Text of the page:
A cost analysis can differ from a training program budget for at least two reasons: 1) multiple partners contribute to the training, and 2) some contributions are “in-kind.” Training programs are often funded through a combination of contributions by donors, the ministry of health, and the trainees. In Table 1, the cost also includes a training venue contract funded by a donor, and the ministry of health’s contributions. Each partner has a “perspective” and a cost analysis conducted from the perspective of a single partner would focus only on that partner’s budget. A cost analysis conducted from the societal perspective includes the contributions of all the partners as well as trainees and patients. In Table 1, the total societal cost is $12,025 for the computer-based training, and $20,000 for the intensive training.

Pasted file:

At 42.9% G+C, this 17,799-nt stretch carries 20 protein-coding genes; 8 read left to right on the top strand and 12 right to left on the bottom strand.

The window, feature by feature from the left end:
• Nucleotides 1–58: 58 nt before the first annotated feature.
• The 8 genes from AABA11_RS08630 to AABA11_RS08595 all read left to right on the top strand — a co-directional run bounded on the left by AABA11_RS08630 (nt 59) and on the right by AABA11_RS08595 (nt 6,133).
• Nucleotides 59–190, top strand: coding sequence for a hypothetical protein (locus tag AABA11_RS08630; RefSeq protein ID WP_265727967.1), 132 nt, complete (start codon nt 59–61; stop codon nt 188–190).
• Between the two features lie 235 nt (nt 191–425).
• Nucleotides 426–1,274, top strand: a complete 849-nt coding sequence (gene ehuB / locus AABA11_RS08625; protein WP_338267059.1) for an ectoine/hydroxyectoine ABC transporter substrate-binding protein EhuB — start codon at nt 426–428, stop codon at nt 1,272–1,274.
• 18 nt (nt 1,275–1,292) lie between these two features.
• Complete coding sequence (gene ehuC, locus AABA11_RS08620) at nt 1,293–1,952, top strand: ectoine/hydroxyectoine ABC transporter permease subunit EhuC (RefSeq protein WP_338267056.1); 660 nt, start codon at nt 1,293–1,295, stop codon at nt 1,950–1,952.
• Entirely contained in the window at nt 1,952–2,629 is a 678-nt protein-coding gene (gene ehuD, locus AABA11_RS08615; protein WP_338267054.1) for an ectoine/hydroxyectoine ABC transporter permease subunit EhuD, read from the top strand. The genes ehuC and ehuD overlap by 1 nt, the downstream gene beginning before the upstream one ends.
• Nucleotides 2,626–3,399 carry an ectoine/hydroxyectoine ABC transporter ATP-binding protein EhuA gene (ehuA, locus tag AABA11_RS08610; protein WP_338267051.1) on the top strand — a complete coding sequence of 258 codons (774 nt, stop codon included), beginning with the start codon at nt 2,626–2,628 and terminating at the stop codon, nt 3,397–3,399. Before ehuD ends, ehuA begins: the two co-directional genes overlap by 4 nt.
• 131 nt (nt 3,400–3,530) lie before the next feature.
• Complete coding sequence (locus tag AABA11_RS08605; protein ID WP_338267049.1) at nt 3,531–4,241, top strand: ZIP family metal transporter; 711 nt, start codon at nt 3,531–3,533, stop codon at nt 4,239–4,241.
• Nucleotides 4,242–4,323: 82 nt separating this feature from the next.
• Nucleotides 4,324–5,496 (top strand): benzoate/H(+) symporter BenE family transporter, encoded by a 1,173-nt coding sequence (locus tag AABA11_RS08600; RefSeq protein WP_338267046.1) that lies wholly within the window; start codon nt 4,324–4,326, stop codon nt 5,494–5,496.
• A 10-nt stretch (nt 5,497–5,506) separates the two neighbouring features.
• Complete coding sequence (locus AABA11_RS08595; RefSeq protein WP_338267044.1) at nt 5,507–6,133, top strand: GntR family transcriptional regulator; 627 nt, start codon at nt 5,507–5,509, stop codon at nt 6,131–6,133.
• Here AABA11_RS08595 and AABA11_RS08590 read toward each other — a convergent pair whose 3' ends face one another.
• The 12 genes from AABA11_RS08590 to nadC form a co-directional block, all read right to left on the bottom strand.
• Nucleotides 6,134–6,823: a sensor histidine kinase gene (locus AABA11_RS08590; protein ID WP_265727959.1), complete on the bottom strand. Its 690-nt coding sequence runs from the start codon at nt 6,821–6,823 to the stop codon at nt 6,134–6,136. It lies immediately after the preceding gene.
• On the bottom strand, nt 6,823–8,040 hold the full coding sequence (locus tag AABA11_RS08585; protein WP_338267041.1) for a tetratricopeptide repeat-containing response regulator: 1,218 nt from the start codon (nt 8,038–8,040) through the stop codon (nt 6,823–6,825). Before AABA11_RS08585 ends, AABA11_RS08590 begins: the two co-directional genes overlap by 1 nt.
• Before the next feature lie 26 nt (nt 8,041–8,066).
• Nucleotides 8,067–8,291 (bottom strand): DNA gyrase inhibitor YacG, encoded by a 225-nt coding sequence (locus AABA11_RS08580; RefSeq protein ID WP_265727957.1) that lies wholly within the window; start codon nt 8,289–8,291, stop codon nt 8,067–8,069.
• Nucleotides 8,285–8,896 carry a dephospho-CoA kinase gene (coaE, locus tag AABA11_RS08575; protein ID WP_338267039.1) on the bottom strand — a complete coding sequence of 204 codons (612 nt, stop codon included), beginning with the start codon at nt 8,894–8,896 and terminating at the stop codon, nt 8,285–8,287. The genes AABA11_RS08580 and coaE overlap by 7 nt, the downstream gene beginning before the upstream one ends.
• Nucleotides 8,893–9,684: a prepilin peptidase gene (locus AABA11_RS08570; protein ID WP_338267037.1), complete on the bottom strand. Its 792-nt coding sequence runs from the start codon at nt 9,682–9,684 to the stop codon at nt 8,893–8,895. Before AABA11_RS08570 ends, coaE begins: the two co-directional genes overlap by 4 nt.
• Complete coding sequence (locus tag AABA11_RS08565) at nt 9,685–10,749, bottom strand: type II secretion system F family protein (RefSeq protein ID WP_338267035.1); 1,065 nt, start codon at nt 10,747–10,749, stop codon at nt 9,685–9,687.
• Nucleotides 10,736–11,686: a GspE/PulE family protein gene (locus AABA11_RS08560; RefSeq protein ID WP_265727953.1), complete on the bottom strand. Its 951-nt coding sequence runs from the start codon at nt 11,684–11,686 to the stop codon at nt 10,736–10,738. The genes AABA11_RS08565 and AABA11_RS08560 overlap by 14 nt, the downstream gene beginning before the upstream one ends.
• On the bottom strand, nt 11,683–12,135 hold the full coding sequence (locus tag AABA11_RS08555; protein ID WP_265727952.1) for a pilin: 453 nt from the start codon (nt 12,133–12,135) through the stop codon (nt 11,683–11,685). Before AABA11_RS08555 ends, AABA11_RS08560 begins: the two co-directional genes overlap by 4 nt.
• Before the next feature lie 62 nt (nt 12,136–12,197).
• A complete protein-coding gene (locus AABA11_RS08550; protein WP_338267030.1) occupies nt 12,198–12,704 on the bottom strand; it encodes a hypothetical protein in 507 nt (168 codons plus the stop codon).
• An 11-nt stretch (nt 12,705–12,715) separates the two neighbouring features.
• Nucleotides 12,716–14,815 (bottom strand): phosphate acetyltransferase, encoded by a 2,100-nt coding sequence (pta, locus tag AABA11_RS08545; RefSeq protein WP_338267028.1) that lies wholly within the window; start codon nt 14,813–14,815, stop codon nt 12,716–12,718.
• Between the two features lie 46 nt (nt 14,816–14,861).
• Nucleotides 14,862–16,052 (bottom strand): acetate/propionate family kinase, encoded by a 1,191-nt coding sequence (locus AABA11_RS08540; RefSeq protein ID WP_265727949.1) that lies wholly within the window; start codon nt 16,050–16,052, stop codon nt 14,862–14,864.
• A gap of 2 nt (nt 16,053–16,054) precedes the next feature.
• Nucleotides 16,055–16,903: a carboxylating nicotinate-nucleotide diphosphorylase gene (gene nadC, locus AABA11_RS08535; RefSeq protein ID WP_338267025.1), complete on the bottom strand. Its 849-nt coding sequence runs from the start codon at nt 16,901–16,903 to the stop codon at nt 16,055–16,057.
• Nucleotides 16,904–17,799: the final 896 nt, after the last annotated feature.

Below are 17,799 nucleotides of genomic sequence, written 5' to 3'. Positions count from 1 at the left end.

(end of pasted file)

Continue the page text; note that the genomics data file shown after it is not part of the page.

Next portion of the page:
Some professional guidelines [22, 23], recommend that analysts report the cost analysis from societal perspective as a reference case so that costs are comparable across analyses. However, cost analyses could be reported from additional perspectives as appropriate. Program managers should expect analysts to identify the perspective of the analysis and acknowledge that some costs may not be included whenever the cost analysis is not conducted from the societal perspective.
Partners may contribute in-kind as well as with program budgets. In the example in Table 1, the ministry of health contributes the trainees’ time, which should be included in a cost analysis from a societal perspective even if their participation did not require an extra payment to the trainees. The trainees would have engaged in productive work had they not attended the training, which is the opportunity cost of trainees’ time. The opportunity cost is the value of the most beneficial alternative feasible use of the resources. Please see the Glossary in Table 2 for definitions of economic terms used in this manager’s guide. This opportunity cost of the trainee’s time is valued at the trainees’ remuneration rate, which is $20 per person per day in this example. In general, an average salary rate for each trainees’ profession, gender and age group is used in the calculation; detailed data on each person’s salary are not necessary.